Mushtaq Ali said...

The worst thing about frybread is that it is SOOOOOOOO good. An incredibly seductive food.

The sad thing is that frybread came about because all Natives were given to eat on the Rez was some white flour, lard and a little salt.

jasonencke said...

Thank you so much Mustaq! This is valuable information. I really appreciate your help especially with something of such a personal nature. I’d be grateful for more information and I hope others enjoy your posts as much as I do. I've felt as if there was no hope for getting off medication for a while now. This is going to require hard work and discipline but I feel like it can be done. My wife and I ordered the book you recommended and we’re getting to work. I’m sure the book can benefit the whole family as well, not just me. I think the emotional aspect of eating is something I’ve overlooked.

I like your idea of a pre-Columbian diet based on your heritage. I’ve thought about the same thing for myself. Since I’m of German/Dutch ancestry on my Dad’s side my wife joked that we can’t really eat pork sausage and sauerkraut since we’re Muslim, lol. But I definitely like sauerkraut and some of the healthier German dishes my grandmother made when I was growing up; I just need to substitute the pork in some of them.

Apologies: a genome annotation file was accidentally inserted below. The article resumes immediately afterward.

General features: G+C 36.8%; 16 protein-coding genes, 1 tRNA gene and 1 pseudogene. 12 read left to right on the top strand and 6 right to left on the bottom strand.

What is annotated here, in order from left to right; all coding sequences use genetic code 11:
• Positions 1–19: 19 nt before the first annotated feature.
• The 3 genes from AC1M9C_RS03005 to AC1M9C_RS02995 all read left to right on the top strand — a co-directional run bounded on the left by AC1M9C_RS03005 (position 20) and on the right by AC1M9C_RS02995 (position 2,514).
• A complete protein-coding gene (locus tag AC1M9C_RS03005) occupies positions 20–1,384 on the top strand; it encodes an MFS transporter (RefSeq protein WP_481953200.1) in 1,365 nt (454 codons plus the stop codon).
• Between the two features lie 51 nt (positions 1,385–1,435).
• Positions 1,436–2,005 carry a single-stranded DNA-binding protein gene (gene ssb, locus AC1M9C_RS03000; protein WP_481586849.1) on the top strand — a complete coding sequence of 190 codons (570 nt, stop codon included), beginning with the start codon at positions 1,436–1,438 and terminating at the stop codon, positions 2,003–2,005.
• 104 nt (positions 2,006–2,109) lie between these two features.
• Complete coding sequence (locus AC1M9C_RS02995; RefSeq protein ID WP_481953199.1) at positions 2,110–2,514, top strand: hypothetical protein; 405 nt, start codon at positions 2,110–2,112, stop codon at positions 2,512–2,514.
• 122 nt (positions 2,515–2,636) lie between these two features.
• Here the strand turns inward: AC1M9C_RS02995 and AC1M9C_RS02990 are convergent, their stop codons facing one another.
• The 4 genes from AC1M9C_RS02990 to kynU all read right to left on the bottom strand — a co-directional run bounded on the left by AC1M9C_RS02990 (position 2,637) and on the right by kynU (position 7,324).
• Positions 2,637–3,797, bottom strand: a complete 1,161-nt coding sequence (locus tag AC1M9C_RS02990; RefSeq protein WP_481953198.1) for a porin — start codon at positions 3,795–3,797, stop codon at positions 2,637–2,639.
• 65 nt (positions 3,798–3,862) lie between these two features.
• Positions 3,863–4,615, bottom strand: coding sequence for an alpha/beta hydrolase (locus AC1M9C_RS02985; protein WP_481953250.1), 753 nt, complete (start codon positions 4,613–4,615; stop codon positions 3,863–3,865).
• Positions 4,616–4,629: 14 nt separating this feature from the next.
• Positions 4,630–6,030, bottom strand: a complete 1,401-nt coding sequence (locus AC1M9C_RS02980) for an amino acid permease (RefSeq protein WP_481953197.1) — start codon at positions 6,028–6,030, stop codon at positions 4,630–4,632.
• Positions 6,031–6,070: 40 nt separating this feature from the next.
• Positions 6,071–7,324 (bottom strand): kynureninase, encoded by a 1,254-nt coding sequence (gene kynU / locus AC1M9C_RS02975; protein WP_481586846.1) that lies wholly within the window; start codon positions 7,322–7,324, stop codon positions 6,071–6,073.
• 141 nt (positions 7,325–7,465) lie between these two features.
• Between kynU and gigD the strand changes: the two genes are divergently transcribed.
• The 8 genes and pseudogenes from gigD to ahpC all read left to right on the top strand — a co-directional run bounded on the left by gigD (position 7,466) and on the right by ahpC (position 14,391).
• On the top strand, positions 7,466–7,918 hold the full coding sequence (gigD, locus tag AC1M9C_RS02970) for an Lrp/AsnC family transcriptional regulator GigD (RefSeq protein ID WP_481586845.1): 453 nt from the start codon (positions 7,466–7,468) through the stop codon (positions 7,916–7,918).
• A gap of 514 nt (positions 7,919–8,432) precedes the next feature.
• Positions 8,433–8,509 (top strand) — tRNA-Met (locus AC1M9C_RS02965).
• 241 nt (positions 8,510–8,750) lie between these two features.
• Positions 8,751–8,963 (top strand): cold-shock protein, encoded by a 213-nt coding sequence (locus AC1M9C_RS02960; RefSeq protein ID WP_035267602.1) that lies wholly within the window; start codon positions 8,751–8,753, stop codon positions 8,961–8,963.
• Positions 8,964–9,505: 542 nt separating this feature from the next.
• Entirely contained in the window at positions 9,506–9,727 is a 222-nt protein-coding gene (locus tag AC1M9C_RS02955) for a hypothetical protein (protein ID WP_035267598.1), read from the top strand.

Dan Gambiera said...

One word of deadly serious advice:

Every case of diabetes is different. Some will respond to Mushtaq's regime. In fact, it's exactly what doctor's have been recommending for longer than any two of us have been alive.